These are very emotional days as I near the approach of my first Mother’s Day without a mother living on this earth. Mother’s Day is not enough to honor my mother, and probably not all of yours. The Bible talks a lot about the blessing of children, but all children are blessed to have a mother.
While I was an only child by birth, many people were blessed to have my mom as their ‘mother’. She didn’t stop showing mother-like love and compassion towards anyone she met and she opened her home up to a long string of children, teenagers and friends who needed help or encouragement.
I will never forget her and we should all seek to fill the absence she left behind as we have the opportunity. Keeping your eyes open, but more importantly your heart and arms open is all it takes to make the kind of difference she made in the lives of so many. Her love was driven by her relationship with God. She loved because He first loved her.
Motherhood is under attack in many ways today. Even though it is a calling of singular importance, the value of being a mother and especially a mother who prioritizes her children over other things is increasingly deemphasized.
It is common to say they aren’t her children or the parents’ children, but everyone’s children. You’ve heard the mantra, “It takes a village”. It’s a truth that community is powerful and helpful in the education and development of children, but parents can be perfectly equipped to provide everything children essentially need. Rather than honoring a woman’s commitment to “raise” her own children, it’s despised. Women are encouraged to return to work as quickly as possible, shipping their kids off to daycare or the sitter. But why? Why should parents be so eager to hand over their children to someone else?
- Economic Reasons – One of the most cited reasons is that the family needs the money and if they are going to give the child everything he needs, it’s necessary for the mother to work. This is definitely what the capitalists want. A push for economic growth was part of what started pushing women to join the work force and leave their work at home. My grandmother “worked” very hard on their farm raising nine kids over a 30+ year period and she added to the prosperity of her home with that work. I’ve read historical studies where businessmen focused on recruiting more women to work in factories and other businesses so they could take advantage of the economic productivity of women. After all, when she was only working at home, it only benefited her family. No one made a profit off of her and no government tax benefit was earned. More people might benefit economically by a speedy return to the workforce after the child is born, but not the family.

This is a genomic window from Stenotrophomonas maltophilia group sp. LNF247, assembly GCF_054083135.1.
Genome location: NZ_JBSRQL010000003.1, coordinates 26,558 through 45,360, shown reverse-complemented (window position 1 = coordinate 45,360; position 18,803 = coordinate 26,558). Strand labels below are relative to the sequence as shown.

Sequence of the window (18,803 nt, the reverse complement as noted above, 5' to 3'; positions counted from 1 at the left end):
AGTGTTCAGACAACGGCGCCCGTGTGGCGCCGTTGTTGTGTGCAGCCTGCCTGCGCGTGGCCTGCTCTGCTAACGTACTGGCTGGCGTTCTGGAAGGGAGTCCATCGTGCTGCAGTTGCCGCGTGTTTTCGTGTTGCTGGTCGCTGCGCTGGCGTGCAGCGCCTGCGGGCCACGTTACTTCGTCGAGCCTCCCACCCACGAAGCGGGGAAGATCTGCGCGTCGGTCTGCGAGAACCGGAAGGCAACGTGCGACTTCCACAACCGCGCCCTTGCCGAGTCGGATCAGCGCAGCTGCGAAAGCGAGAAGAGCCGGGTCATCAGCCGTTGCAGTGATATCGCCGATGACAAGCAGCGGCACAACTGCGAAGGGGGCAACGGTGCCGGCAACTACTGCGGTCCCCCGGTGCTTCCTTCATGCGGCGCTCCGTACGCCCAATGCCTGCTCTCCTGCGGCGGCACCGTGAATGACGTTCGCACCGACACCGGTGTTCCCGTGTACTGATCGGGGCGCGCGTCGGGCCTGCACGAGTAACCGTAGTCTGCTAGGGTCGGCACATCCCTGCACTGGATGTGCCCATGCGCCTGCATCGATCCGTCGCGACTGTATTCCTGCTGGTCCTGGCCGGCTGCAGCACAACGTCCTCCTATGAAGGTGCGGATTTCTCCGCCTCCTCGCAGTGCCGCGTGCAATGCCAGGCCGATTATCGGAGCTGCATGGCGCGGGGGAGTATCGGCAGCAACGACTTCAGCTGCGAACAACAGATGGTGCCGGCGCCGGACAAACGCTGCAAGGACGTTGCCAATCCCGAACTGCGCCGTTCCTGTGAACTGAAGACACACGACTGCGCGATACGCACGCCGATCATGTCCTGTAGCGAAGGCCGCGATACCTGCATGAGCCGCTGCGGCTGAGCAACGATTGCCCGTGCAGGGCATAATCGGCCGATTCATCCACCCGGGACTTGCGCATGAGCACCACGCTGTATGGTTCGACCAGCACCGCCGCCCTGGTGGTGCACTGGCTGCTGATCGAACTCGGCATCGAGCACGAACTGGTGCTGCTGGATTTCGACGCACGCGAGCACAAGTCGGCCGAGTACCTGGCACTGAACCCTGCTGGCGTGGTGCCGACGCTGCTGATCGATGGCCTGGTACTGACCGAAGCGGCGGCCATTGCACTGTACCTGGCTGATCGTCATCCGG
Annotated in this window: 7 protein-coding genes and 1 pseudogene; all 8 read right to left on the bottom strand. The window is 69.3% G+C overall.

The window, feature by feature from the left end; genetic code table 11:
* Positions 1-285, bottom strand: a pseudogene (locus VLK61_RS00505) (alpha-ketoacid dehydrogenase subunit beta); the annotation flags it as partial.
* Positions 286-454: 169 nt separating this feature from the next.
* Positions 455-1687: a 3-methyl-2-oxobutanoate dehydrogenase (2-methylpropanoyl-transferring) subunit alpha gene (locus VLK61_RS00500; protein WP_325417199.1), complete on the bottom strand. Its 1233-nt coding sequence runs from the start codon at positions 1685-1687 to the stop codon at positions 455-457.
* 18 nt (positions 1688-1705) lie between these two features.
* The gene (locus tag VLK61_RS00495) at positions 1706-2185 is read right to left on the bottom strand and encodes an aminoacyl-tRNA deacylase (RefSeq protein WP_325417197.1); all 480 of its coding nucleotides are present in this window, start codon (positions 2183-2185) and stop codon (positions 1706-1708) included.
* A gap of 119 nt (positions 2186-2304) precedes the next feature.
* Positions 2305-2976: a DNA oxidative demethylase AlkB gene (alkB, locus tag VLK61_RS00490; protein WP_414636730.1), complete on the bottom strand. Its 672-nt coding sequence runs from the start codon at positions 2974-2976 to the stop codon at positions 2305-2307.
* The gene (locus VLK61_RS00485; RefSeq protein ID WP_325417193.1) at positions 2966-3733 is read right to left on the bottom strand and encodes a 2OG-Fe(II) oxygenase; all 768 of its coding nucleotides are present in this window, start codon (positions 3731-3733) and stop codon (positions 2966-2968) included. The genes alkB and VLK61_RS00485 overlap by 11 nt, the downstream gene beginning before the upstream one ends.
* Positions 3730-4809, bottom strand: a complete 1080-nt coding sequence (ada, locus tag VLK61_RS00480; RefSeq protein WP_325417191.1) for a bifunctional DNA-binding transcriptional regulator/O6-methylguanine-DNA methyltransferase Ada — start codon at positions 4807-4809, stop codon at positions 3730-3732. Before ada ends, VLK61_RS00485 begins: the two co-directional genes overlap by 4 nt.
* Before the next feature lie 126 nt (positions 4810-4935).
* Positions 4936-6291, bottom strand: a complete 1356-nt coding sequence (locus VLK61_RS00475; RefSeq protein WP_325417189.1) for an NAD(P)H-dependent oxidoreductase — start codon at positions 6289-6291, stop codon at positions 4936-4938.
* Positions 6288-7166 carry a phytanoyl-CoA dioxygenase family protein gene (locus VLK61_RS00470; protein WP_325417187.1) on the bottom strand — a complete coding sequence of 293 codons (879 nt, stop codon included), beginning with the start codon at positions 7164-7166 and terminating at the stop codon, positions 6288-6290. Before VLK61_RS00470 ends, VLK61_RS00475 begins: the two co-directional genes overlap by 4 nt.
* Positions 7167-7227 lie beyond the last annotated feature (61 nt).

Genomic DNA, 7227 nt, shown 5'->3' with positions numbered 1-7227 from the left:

- Career Achievement – Many women enjoy a vibrant professional career and stepping away from that for a significant amount of time is seen as detrimental, or at the worst, career suicide. Some point to this as a reason for lower pay for women and attempt to use it to justify such policies. This is blatantly unfair. Women who are pursuing a career should not face discrimination because they become pregnant. Investing in children is every bit as worthy as investment in a career. Long after we’re gone, our career and the money we’ve earned will fade away, but our children and their children will continue with whatever values they’ve had invested in them.
- Childhood Socialization and Academic Development – Putting children in pre-school and day care is often seen as path to helping them get ready for school and advance developmentally early on. This dismisses opportunities to develop through direct parental investment, which can serve the same role, but is done through the investment of the people who care for them more than all others.
A Biblical view of motherhood holds the role up as of first importance. Parents and especially mothers are given the responsibility for the daily rearing of their children. This isn’t a burden, but a blessing and an honor. The future of the world is given into the hands of mothers and this is no little thing.
I’m grateful that my mother made raising me and staying in my life throughout my upbringing a priority. She ‘worked’ in a variety of jobs over many years and was willing to make changes when it suited her role as a wife and mother better. She taught me that relationships with real people and ministry is what was really important.
After her passing, notes came flooding in from the many people she loved over the years. She was a mother to my friends and me. She was ‘mother’ and friend to many while working at the hospitals and the school. Towards the end of her life, she mostly demonstrated her motherly love through her local church. Wherever there was an opportunity, she took it.
My world was changed because of my mother. Her love helped me understand the love of Christ and her ability to keep her eyes open and see the needs around her is something I hope I will continue to try and do to honor her.
It’s now been four months since she passed into eternity and not a day goes by that I don’t think about her. Those who love her continue to grieve, but we would do best to honor her with our actions. I’m so grateful my mom took her calling to be a mother seriously. She was a great example of what is written in Proverbs 31:25-31.
Mother’s Day is Sunday, a day to honor our mothers and their memory. One day is too small a thing for such a great honor. There is no higher calling in this world than to be a mother. To pass on love and faith to your children is the great work of the age. I wouldn’t be what I am today without the influence of my mother.
Thanks again Mom, I love you!